Let Kathryn Hahn and Tom Perrotta Make More ‘Mrs. Fletcher,’ Damn It

Let Kathryn Hahn and Tom Perrotta Make More ‘Mrs. Fletcher,’ Damn It

08 Dec 2019 (PT)
MRS. FLETCHERKATHRYN HAHN

[Editor’s Note: The following article contains spoilers for “Mrs. Fletcher,” including the ending.]

Mrs. Fletcher” has reached its end, but there’s reason to hold out hope for Season 2. Though HBO developed Tom Perrotta’s adaptation as a limited series, both the creator and star, Kathryn Hahn, are game to continue Eve’s story in future seasons.

“This ending is an ending of an arc, not an ending of a life,” Perrotta told IndieWire. “So, yes, I think there’s more room. One thing I learned from ‘The Leftovers’ was to just treat every season as if it were the last. But yes, there’s more to tell if that opportunity arises.”

After seven charming, illuminating, half-hour episodes, the series finale closed with a three-way Sunday night — a jarring but fitting conclusion to two coming-of-age stories.

To quickly recap the finale, Brendan Jackson White returns home after bottoming out at college, and immediately walks in on his mother, Eve Kathryn Hahn, at the apex of her awakening. Once each get their bearings and Eve’s partners leave, mother and son meet on their front stoop, sharing an awkward silence before the scene cuts to black, and that’s how “Mrs. Fletcher” ends — for now.

“Oh my God, of course,” Hahn said in a separate interview when asked if she would return for more seasons. “Of course, of course, of course. I think there’s clearly so much more story to be told. I also feel that this is a beautiful piece on its own […] and I love this cast madly, so who knows? Clearly, there is so much more story to be told.”

Let Kathryn Hahn and Tom Perrotta Make More ‘Mrs. Fletcher,’ Damn It

Jackson White in “Mrs. Fletcher

Sarah Shatz/HBO

To her point, Perrotta’s book ends in a far different place than the series. The novel goes beyond Eve and Brendan’s awkward encounter, seeing the son move back home to take up an apprenticeship as a plumber and consider going back to school later in life, while Eve ends up dismissing an unhehy attraction in favor of a more reliable and real romance. Perrotta didn’t want to get into specifics — just read the book, people — in part because the series’ wouldn’t necessarily be tied to those events.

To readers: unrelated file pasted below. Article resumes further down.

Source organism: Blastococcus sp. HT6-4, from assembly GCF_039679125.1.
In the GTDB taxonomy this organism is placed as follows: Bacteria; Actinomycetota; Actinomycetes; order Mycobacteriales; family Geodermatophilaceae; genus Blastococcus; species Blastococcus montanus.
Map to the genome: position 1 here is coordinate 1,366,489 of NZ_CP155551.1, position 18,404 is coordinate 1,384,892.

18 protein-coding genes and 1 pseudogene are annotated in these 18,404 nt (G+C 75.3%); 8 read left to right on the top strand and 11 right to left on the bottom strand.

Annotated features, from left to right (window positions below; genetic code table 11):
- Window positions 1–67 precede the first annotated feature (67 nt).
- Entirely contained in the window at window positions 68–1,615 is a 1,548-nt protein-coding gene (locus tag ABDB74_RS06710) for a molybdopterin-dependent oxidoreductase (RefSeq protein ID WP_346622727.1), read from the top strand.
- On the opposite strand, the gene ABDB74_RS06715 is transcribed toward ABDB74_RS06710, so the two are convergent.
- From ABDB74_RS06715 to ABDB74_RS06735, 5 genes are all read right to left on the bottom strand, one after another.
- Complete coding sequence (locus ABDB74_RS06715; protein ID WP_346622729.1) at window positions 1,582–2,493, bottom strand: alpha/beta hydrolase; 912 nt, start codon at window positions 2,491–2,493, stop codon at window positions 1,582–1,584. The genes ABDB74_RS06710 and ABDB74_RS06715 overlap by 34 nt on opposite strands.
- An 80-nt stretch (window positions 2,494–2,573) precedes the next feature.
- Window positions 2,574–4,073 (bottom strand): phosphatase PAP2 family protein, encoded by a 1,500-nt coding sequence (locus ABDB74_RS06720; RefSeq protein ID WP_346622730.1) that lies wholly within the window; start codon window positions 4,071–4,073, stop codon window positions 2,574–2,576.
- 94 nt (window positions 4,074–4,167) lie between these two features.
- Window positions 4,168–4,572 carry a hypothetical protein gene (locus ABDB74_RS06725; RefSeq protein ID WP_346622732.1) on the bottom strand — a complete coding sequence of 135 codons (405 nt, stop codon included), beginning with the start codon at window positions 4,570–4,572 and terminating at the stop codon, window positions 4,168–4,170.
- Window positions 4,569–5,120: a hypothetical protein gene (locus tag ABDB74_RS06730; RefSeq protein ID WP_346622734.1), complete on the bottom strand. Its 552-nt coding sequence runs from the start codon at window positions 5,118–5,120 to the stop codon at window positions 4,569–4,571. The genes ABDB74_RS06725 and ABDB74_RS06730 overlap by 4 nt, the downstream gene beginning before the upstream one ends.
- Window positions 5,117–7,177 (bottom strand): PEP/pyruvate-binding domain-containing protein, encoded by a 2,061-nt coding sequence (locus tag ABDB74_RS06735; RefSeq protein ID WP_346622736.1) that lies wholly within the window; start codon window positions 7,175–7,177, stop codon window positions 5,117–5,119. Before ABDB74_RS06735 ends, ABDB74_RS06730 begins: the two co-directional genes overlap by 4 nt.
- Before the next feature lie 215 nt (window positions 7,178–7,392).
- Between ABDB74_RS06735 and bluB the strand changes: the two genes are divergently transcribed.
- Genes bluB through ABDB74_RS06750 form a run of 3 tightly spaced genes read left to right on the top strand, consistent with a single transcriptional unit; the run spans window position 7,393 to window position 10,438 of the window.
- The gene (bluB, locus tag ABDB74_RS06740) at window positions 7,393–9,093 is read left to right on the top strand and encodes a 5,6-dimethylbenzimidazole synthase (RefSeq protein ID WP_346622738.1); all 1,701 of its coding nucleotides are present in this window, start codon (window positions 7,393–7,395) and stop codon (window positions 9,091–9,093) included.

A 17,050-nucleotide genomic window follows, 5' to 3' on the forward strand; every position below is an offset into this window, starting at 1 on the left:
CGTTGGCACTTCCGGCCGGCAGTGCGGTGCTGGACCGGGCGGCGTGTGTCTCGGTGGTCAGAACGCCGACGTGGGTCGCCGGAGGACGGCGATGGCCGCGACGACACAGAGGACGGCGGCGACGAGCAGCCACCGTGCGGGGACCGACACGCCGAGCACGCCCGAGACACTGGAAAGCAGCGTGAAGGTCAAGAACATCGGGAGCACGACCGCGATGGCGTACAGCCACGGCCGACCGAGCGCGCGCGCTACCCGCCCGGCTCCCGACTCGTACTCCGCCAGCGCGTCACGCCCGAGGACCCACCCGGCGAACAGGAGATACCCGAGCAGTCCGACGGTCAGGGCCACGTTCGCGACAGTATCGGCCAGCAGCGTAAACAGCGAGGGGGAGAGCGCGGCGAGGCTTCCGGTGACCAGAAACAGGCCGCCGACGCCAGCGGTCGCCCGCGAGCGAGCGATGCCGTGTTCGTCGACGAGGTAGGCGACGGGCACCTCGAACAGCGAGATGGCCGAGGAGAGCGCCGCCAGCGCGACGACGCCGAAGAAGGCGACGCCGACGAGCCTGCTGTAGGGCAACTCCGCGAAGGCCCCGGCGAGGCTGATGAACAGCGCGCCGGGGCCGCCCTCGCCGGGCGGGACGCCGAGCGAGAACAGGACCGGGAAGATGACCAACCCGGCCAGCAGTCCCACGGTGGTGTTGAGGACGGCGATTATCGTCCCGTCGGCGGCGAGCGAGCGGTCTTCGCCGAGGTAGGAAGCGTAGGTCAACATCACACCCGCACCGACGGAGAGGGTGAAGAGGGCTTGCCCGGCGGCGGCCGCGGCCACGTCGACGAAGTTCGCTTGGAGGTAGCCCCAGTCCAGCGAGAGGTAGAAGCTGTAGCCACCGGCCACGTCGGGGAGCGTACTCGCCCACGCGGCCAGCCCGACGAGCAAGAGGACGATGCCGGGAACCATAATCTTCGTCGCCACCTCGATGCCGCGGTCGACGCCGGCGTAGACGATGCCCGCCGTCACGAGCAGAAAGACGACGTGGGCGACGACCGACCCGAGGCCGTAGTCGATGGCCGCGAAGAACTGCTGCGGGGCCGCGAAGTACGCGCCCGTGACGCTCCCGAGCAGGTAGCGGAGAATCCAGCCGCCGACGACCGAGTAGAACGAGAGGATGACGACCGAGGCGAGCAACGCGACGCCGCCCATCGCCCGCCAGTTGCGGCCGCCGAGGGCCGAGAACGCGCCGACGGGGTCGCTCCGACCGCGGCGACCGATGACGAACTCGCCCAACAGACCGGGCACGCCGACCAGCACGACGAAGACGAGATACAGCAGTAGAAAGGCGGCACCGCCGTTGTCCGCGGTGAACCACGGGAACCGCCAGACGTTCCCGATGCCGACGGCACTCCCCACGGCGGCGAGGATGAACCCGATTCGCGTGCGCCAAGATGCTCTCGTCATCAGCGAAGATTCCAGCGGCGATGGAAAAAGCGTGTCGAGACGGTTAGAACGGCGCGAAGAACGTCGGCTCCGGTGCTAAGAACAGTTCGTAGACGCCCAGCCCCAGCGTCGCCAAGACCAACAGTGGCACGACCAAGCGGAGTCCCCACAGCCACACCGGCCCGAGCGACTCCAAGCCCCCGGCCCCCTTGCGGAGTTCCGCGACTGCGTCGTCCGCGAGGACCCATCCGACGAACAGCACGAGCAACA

In comparison, the series’ ending is sudden, but a perfect close to the two leads’ parallel journeys. Brendan spent the season struggling to mature, in part because he wasn’t really trying. He was a popular kid in high school, doted on by his mother and supported by immature friends. But once Brendan left the nest and had to be responsible for himself, things started to fall apart. He didn’t understand the consequences of his actions, whether it was skirting homework or objectifying women. For that, he paid an aptly stiff peny: being dumped and punched in the balls by his would-be girlfriend and seeing his mother in bed with a high school friend he used to bully.

Eve’s ending, meanwhile, was triumphant. After struggling, at first, to find purpose after her only child left the house, Eve took active measures to expand her horizons. She signed up for a class, she sought out the company of her friends and classmates, and, yes, she looked for self-satisfaction through the wide world of internet porn. All of this self-improvement was hard for a woman who always put others first, and Eve’s reward was a fun party that culminated with her classroom and workplace crushes going to bed with her, just for the fun of it.

This, to be clear, is a very good ending. It makes you think, ends on a high, and closes plenty of narrative loops at the same time. In addition to the above overall arcs, the season starts with Eve and Brendan having an awkward encounter that goes unaddressed — she hears him having sex in his room, and disrespecting his partner in the process, but she doesn’t say anything to him about it. That silence functions as an unintended endorsement of Brendan’s bad behavior and only perpetuates his inappropriate conduct; he’s a kid who did something wrong, and no one punishes him for it.

Sarah Shatz/HBO

But it also exposes Eve’s own issues with sex; she can’t even talk about it with her son because she’s too embarrassed. While Eve recognizes the issue on her own, Brendon doesn’t — leading to him bursting in on his mother’s three-way, much to his chagrin and her casual shrug. She wouldn’t open the door to sex, to herself, to openness in general, but she learned how over these seven episodes. He hid behind doors and then opened this one without thinking, having never learned to change his self-centered attitude.

Again, this is a great ending — for this season. As Perrotta said, “Mrs. Fletcher” wrapped up its initial arc with Episode 7, “Welcome Back,” but his characters’ lives go on. Just as importantly, this ending leaves you wanting more. One of the magical qualities of this brief first season is how invested you become in the whole ensemble. While Eve and Brendan still have room to grow, so too do Margo Jen Richards, Julian Owen Teague, Curtis Ifádansi Rashad, and Amanda Katie Kershaw. In just three-and-a-half hours, Perrotta and his writing team have established an enticing ensemble that’s already fleshed out enough to make parting now too painful.

In an era where television shows never really end and plenty of successful limited series snag unexpected renewals, “Mrs. Fletcher” is already prepped for continuation. HBO, it’s your move. Don’t let us down.

Mrs. Fletcher” is streaming now on HBO. Season 2 has not been picked up, as the first seven episodes were originally made as a limited series.

Source: Indiewire

MRS. FLETCHERKATHRYN HAHN
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Let Kathryn Hahn and Tom Perrotta Make More ‘Mrs. Fletcher,’ Damn It
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